The Japs are pretty all cleaned up around here. My troop has been on patrol and found a few. I’ll go with them next time and perhaps I’ll get my first Jap.

I met a fellow today that I used to know in 1938. I spent that summer in New York and we both dated the same girl. Was I ever surprised to find him in this part of the world.

I should get mail from you within the next few weeks. It has been so long since I heard from you that I hardly know that I have a wife. I am anxious to hear about my daughter too and I hope you tell me all about her. If you are in Bellaire tell Avis to send my paper here and write the Thoroughbred Record at Lexington KY, and have them send my Record here. I’ll try to write as often as I can, but, there is work to do and I may not write as often as I would like to. The 7th Cavalry is an old Michigan outfit. This is the outfit that Custer had when he fought the Indians. At that time he lost the colors and they never won them back until this campaign.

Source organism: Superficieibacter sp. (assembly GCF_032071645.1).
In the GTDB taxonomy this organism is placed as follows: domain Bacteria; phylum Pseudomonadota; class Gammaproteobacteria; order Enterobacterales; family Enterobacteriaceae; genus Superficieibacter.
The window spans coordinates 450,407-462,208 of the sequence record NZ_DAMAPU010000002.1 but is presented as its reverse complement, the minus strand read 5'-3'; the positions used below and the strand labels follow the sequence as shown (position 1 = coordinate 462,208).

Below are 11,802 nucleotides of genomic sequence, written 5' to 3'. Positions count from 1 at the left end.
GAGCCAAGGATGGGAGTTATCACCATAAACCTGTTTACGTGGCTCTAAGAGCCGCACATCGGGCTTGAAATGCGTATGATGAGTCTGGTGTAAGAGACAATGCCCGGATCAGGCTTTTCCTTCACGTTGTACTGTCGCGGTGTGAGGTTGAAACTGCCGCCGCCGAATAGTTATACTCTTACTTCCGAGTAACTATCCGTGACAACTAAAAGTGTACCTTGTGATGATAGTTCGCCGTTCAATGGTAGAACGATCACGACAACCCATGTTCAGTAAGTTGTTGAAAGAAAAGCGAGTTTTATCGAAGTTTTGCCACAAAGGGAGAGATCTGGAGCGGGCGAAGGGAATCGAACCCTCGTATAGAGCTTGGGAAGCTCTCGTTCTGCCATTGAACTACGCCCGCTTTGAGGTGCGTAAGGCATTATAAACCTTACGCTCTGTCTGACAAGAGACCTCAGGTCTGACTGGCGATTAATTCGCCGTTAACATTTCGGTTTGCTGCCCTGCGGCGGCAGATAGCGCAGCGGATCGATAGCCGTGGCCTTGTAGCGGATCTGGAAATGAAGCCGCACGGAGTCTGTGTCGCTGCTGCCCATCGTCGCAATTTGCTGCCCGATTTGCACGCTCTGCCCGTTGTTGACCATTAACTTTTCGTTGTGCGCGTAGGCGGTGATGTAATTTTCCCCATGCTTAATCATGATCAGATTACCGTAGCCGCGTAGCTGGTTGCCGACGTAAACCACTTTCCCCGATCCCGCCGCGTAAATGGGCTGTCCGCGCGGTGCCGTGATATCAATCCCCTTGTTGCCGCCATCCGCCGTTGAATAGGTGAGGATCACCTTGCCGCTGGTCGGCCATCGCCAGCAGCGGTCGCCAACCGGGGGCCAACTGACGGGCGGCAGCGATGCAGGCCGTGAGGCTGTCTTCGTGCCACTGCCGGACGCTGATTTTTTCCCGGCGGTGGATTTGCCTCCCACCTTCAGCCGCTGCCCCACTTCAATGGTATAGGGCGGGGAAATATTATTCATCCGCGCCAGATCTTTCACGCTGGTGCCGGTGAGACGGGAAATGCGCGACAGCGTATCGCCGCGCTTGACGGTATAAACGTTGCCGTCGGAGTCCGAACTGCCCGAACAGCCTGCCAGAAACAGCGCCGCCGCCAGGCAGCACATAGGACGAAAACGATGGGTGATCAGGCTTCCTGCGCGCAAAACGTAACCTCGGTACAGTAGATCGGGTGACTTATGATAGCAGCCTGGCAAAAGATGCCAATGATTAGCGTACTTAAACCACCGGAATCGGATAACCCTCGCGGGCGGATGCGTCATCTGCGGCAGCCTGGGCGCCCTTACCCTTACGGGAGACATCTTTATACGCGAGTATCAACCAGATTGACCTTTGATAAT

John A and Clair T are in the heavy weapons troop. Only two others that took basic with me are here.

Editor’s Note:  I think he is on either Los Negros or Manus Island. Los Negros was not completely cleared until March 25, 1944 and Manus during May.  These islands are located 200 miles northeast of New Guinea. Between Jan 22 and 26, 1944 the 1st cavalry division  was at Cape Sudest at Oro Bay in New Guinea and we know dad was at Oro Bay. On the 27th of March the 1st Cavalry division was sent to Los Negros. Los Negros and the larger adjacent Manus Island were needed for air and naval bases in the effort to neutralize Rabaul, the area’s main Japanese base complex some 390 miles away. I think the seventh cavalry was organized to be a part of the first cavalry, but not sure when that happened. I think dad was sent there after these two islands were cleared. My guess is that he is on Manus because, as the last to be cleared and the larger of the two islands, there is more of a likelihood of Japanese presence.